The Immigration Compassion Trap

Compassion is an endearing human trait, but as with everything else, it can be too much of a good thing when carried to excess. 

Take the case of Donald Trump's call to temporary ban muslim immigrants from countries with high radical islamic activity until we can, as he puts it, "figure out what's going on."

Trump's proposal, which has been consistently supported by a majority of the American public, is met with a storm of criticism from the mainstream media and the political establishment. For making it, Trump is called a racist and every other pejorative in the book. The pathetic Paul Ryan, the Republican Speaker of the House, has even said he would sue if Trump tried to enact such a ban.  

The essential underlying argument against Trump's proposal -- at least the argument that is made for public consumption -- is compassion. This has touched the nerve of many good-hearted people and has gotten them to fall in line with the call for near unrestricted immigration into the U.S. 

But is this the proper response?

In Chinese philosophy, yin and yang describes how opposites or seemingly contrary forces are actually complementary, interdependent, and interconnected in the natural world. Light is balanced with darkness, male with female, fire with water, etc. The contrary forces cannot be separated. This is the way the world works.

Accordingly, to comport policy with the natural world --- and with reality --- compassion must be balanced by level headed logic and reasoning. The initial feel-good emotional release of compassion cannot be allowed to run hog wild and trample rational arguments.  

Upon an objective examination, Trump's proposal can be seen as nothing but mere common sense. But as I have personally found out, it is hard to convince those who are emotional blinded by their embrace of 200-proof compassion on this issue. They seem immune to fact, logic, and reasoning so perhaps the way to penetrate their blindness through the imagery of song.

The song that sums up the situation best comes from 1960. It is Al Wilson's The Snake.  Take a listen. Sing it to your bleeding heart friends. See if they get it.

Compassion is an endearing human trait, but as with everything else, it can be too much of a good thing when carried to excess. 

Take the case of Donald Trump's call to temporary ban muslim immigrants from countries with high radical islamic activity until we can, as he puts it, "figure out what's going on."

Trump's proposal, which has been consistently supported by a majority of the American public, is met with a storm of criticism from the mainstream media and the political establishment. For making it, Trump is called a racist and every other pejorative in the book. The pathetic Paul Ryan, the Republican Speaker of the House, has even said he would sue if Trump tried to enact such a ban.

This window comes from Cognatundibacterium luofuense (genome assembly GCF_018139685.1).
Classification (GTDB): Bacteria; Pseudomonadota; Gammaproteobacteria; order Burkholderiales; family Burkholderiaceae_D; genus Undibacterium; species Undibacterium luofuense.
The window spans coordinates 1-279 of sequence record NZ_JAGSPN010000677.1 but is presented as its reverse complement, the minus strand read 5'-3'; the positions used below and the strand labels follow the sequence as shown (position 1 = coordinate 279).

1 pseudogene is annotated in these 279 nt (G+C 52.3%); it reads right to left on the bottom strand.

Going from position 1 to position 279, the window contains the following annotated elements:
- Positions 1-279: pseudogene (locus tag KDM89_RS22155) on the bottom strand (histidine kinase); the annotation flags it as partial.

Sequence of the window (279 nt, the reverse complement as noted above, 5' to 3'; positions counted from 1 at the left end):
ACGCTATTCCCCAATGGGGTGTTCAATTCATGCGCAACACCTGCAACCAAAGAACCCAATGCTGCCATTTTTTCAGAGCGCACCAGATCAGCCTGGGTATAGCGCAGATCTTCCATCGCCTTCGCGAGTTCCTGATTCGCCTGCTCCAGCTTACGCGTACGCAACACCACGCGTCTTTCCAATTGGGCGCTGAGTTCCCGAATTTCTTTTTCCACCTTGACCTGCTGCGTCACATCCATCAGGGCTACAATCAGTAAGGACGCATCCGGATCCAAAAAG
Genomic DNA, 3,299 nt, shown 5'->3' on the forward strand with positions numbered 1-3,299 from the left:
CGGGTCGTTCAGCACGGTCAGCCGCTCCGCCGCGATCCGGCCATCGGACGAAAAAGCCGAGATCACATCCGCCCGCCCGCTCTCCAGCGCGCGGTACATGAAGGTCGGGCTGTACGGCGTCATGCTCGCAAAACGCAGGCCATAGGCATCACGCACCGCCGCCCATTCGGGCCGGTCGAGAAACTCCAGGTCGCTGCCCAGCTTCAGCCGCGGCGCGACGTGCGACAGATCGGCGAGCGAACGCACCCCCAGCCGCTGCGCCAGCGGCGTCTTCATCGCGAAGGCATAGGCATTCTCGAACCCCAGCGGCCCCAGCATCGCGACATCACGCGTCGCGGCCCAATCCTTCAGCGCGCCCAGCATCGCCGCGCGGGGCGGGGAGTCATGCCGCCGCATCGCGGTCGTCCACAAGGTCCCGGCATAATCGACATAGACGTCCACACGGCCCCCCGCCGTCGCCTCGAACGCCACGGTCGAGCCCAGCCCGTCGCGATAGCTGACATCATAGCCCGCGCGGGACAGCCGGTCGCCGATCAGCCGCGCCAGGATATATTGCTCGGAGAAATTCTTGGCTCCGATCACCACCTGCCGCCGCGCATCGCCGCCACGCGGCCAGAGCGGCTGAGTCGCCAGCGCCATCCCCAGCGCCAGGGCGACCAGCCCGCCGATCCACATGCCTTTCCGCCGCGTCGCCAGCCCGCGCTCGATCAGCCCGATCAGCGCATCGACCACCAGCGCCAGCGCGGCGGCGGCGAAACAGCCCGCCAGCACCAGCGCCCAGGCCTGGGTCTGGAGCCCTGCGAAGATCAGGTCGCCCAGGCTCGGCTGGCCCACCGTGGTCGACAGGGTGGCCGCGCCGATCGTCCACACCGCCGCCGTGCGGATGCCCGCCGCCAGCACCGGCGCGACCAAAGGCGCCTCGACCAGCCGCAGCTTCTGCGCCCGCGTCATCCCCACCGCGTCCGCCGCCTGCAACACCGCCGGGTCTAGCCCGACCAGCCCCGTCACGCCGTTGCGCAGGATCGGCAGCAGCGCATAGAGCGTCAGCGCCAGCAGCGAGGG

The essential underlying argument against Trump's proposal -- at least the argument that is made for public consumption -- is compassion. This has touched the nerve of many good-hearted people and has gotten them to fall in line with the call for near unrestricted immigration into the U.S. 

But is this the proper response?

In Chinese philosophy, yin and yang describes how opposites or seemingly contrary forces are actually complementary, interdependent, and interconnected in the natural world. Light is balanced with darkness, male with female, fire with water, etc. The contrary forces cannot be separated. This is the way the world works.

Accordingly, to comport policy with the natural world --- and with reality --- compassion must be balanced by level headed logic and reasoning. The initial feel-good emotional release of compassion cannot be allowed to run hog wild and trample rational arguments.  

Upon an objective examination, Trump's proposal can be seen as nothing but mere common sense. But as I have personally found out, it is hard to convince those who are emotional blinded by their embrace of 200-proof compassion on this issue. They seem immune to fact, logic, and reasoning so perhaps the way to penetrate their blindness through the imagery of song.

The song that sums up the situation best comes from 1960. It is Al Wilson's The Snake.  Take a listen. Sing it to your bleeding heart friends. See if they get it.